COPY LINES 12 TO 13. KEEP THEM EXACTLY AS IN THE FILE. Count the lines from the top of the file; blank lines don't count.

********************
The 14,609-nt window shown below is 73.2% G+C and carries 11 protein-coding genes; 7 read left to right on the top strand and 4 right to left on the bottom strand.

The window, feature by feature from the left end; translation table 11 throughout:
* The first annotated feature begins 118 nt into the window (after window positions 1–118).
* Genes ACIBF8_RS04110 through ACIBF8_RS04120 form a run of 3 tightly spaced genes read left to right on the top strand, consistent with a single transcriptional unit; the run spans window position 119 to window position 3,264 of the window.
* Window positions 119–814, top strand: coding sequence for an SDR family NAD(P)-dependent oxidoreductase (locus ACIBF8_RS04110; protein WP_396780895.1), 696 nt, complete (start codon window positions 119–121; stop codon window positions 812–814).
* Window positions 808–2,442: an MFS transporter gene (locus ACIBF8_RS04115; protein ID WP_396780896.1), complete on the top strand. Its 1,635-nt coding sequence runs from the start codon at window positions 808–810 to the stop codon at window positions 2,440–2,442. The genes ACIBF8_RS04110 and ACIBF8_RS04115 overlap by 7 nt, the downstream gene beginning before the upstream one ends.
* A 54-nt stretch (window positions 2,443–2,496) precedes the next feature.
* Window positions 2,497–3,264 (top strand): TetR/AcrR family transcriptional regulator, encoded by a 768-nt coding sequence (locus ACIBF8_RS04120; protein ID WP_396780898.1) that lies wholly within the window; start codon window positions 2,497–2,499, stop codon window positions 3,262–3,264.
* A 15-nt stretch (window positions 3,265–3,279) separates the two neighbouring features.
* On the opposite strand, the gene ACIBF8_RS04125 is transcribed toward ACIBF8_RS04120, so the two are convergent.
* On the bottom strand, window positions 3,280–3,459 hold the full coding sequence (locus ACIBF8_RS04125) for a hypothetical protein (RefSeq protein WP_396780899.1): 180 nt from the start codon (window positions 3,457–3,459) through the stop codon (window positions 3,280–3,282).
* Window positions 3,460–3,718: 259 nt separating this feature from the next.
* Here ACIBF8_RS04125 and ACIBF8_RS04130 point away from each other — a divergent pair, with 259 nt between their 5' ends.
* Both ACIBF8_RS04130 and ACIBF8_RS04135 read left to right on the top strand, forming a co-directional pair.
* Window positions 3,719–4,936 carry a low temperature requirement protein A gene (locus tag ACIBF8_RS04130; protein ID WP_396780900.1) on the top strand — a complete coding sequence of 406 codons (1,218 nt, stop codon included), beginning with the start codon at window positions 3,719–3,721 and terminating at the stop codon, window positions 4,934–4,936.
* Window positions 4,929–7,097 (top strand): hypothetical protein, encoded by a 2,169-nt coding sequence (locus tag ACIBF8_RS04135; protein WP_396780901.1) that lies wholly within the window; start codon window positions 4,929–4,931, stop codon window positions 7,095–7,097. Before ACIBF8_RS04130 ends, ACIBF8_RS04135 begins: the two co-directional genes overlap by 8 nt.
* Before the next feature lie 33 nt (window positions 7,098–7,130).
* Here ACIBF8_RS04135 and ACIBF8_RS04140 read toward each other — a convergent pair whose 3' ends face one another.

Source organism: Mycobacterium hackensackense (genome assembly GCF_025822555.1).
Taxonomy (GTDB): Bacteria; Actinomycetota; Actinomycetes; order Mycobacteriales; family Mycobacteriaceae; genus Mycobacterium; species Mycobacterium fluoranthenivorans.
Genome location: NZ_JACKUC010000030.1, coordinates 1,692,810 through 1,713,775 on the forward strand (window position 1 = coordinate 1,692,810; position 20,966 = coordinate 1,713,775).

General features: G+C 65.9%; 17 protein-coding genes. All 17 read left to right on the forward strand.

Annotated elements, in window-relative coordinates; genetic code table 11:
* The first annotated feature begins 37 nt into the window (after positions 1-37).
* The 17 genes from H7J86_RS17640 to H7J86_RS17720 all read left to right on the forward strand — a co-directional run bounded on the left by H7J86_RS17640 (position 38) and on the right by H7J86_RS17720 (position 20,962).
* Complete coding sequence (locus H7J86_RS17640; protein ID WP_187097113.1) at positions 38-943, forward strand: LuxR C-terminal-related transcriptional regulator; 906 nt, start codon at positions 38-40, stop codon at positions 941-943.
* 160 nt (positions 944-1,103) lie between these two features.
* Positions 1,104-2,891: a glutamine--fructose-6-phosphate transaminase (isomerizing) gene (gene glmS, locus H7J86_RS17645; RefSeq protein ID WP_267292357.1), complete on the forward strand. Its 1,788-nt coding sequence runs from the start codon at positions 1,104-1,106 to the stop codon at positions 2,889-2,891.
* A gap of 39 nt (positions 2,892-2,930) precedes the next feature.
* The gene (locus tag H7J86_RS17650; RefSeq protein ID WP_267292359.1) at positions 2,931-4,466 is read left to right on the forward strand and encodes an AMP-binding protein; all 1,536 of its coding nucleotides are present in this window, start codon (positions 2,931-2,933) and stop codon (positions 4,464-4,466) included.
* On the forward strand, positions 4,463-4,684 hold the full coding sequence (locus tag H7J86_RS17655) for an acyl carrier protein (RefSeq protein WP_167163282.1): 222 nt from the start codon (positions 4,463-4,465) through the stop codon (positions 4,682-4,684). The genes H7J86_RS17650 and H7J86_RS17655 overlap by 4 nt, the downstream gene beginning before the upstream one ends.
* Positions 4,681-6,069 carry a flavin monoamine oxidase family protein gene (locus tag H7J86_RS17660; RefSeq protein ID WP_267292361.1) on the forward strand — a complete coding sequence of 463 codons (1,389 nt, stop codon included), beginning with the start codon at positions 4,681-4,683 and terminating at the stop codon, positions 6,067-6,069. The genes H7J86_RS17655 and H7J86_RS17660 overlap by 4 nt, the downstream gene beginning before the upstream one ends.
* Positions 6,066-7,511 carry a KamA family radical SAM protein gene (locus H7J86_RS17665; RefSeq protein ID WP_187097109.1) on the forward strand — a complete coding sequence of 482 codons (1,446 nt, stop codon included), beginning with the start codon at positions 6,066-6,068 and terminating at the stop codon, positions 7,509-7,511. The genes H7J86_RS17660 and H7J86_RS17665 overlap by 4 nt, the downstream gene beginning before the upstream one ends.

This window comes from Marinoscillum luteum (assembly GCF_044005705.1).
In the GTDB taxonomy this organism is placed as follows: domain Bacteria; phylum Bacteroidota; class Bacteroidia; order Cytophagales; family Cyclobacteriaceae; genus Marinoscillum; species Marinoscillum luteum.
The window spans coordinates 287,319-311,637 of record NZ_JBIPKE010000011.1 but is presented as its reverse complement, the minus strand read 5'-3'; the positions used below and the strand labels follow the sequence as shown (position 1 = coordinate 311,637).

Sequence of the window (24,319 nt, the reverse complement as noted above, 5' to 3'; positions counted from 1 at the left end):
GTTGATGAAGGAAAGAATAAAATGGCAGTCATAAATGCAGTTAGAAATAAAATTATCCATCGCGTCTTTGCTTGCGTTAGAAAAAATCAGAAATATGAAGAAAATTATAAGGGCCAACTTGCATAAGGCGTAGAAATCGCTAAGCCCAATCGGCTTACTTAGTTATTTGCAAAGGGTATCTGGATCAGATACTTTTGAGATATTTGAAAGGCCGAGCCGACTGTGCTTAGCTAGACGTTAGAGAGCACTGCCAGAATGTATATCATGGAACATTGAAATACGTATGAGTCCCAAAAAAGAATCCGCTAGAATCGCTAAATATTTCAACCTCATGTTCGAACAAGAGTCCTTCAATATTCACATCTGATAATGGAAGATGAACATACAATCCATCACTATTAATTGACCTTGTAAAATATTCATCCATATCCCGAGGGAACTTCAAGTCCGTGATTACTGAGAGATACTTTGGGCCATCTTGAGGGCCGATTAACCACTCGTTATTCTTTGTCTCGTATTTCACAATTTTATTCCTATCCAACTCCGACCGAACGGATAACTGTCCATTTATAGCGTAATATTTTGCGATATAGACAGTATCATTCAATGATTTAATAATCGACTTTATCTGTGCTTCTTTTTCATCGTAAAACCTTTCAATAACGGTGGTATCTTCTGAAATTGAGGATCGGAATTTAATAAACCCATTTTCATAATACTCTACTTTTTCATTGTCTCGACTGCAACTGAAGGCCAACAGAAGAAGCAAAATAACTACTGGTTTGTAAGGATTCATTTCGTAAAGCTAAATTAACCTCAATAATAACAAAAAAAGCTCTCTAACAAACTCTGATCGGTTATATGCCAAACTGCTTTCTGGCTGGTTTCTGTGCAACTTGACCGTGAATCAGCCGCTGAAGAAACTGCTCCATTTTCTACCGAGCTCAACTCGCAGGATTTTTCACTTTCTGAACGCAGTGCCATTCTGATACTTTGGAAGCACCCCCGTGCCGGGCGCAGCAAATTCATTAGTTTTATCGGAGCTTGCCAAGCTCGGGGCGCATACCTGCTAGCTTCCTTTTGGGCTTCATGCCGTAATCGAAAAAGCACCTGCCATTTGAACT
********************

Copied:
* Window positions 3,460–3,718: 259 nt separating this feature from the next.
* Here ACIBF8_RS04125 and ACIBF8_RS04130 point away from each other — a divergent pair, with 259 nt between their 5' ends.